People have a lot of varying opinions when it comes to animals, and even more opinions when it comes to pets. Some people view pets as “guard dogs” and keep them chained in the front yard, wind, rain, or snow. “It’s just a dog” they say, not valuing the loyalty or love that a relationship with their pet could bring. Some people view their dogs as a part of the family or “the furry child,” who is just as important to them as their own children. The spectrum is huge depending on the person, and when this guy started telling people about an impending surgery for his 9-year-old terrier, he wrote this online.
I took my dog to the vet today and he has cataracts in both eyes. The initial surgery is going to cost over $3,000 and there was never a question that I was going to pay to have this done.
A few people have expressed shock that we are actually going to pay this money “for a dog”.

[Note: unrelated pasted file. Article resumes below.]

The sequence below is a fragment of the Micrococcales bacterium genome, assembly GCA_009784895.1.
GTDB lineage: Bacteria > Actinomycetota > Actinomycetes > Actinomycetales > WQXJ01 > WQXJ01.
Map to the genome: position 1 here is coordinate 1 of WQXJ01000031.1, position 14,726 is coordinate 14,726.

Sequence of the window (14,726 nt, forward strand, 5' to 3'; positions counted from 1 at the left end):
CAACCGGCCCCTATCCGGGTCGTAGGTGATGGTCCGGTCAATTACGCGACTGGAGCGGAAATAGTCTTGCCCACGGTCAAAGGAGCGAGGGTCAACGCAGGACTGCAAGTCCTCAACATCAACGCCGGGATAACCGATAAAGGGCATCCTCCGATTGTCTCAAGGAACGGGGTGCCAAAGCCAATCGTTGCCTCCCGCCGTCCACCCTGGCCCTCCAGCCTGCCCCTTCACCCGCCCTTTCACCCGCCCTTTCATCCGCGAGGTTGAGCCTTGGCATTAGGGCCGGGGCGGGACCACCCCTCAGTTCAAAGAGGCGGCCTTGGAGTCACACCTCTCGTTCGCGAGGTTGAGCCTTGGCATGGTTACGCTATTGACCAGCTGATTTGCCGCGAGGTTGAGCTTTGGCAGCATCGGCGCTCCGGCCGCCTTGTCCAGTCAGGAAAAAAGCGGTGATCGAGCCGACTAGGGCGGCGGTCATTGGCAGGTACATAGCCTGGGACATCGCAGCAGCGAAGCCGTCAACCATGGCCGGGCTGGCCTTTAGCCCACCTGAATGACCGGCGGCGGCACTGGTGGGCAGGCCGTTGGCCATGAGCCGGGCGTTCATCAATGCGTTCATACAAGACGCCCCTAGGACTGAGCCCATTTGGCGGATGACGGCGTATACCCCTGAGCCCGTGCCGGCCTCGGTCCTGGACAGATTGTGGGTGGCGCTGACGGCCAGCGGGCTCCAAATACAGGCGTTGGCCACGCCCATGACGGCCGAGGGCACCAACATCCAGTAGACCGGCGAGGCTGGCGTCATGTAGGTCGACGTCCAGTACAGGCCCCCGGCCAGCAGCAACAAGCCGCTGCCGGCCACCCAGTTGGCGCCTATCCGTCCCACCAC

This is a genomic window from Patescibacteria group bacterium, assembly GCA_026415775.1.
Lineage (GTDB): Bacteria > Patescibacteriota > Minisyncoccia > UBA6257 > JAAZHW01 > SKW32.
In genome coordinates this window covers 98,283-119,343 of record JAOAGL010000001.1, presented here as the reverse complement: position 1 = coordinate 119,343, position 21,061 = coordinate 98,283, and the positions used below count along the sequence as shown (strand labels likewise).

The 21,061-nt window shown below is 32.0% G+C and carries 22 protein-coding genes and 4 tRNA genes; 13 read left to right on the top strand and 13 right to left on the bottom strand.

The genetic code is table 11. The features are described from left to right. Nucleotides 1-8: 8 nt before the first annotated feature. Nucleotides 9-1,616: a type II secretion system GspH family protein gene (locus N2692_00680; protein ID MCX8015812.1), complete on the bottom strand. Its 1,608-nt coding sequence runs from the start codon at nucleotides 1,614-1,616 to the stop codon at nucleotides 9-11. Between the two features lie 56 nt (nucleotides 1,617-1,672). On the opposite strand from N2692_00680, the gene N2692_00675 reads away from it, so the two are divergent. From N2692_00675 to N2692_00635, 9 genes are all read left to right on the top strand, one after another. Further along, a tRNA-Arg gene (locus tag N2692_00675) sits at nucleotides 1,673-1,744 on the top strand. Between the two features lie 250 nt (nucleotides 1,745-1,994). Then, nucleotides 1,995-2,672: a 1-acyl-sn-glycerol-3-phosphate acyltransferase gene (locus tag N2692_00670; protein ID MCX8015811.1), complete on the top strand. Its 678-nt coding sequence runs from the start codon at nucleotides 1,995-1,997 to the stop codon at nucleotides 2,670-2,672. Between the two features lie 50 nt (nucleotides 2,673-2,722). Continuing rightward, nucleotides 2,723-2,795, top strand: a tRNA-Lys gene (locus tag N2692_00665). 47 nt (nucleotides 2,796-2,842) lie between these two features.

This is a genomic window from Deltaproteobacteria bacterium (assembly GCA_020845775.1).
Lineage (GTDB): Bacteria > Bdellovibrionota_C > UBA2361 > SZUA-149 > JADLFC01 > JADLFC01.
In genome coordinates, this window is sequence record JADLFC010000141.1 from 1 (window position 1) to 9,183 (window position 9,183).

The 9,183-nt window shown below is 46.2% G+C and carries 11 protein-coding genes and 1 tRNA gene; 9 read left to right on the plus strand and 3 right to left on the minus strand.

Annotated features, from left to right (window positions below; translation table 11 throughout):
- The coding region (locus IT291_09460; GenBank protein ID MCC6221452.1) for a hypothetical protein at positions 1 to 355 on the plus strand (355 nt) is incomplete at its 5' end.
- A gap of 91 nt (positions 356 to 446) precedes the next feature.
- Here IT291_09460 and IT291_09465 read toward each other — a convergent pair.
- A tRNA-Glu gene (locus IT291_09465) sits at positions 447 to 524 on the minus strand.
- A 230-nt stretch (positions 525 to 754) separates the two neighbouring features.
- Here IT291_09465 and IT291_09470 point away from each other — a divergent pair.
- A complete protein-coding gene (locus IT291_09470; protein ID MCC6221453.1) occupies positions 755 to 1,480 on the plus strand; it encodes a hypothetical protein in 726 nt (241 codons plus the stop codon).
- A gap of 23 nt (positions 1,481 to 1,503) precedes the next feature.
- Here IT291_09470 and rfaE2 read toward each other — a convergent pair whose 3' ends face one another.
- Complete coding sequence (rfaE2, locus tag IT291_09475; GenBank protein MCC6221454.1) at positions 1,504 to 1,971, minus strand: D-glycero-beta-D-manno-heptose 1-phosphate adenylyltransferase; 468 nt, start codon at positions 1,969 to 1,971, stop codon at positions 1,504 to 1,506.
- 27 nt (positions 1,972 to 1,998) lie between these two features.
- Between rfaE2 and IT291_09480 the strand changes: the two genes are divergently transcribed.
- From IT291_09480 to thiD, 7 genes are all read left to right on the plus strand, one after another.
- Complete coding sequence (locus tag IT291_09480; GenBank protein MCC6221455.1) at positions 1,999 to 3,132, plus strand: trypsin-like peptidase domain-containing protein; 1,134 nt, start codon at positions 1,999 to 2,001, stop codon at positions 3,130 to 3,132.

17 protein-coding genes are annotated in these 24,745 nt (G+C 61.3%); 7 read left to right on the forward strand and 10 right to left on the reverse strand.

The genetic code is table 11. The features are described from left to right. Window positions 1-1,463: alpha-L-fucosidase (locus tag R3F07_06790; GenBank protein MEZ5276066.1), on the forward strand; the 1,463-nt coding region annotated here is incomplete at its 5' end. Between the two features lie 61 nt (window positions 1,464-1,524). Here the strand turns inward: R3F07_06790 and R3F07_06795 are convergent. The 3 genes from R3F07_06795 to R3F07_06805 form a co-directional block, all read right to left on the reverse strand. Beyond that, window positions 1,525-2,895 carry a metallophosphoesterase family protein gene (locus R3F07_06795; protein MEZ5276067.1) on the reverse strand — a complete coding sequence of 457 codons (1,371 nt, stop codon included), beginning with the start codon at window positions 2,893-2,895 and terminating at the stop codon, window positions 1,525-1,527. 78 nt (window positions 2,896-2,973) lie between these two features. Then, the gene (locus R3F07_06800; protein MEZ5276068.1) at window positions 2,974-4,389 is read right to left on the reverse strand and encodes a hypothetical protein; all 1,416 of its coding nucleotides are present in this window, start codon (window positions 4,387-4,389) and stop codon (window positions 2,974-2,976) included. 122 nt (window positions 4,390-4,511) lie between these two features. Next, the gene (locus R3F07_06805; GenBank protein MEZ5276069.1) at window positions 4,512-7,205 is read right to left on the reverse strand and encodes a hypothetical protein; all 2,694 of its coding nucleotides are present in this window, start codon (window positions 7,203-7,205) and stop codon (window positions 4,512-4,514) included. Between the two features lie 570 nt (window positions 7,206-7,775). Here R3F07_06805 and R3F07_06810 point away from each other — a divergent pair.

I know that I’m getting soft in my old age, but no. My dog has been my faithful companion for the last 9 years. He has been by my side when I was just trying to get my career off of the ground, during those long nights when my kid wouldn’t sleep, when an unethical employer shafted me out of $25,000, through the all-nighters in grad school, and simply when I wanted nothing more than to sit on my deck and have a beer.
Nine years is middle aged for a Jack Russell. They easily live 17 years or longer. I don’t know how I could in good conscience let him go blind when I could do something to prevent it. $3,000 isn’t cheap, but he isn’t just “a dog”. He’s my friend. He’s my son. People say that pets become less important when you have your own ‘real’ children. He is more important today than the first day he came home.
Would you spend $3,000 on your pet if it meant they could have a more fulfilling life? Would you let them age naturally, or put them down if an operation cost too much? This man had such a close relationship with his pet that it was a question of “how much…” it was a question of “how quickly?!” This sweet story has a happy ending, too. His dog had the operation, and is expected to live another 10 years – WITH his eyesight!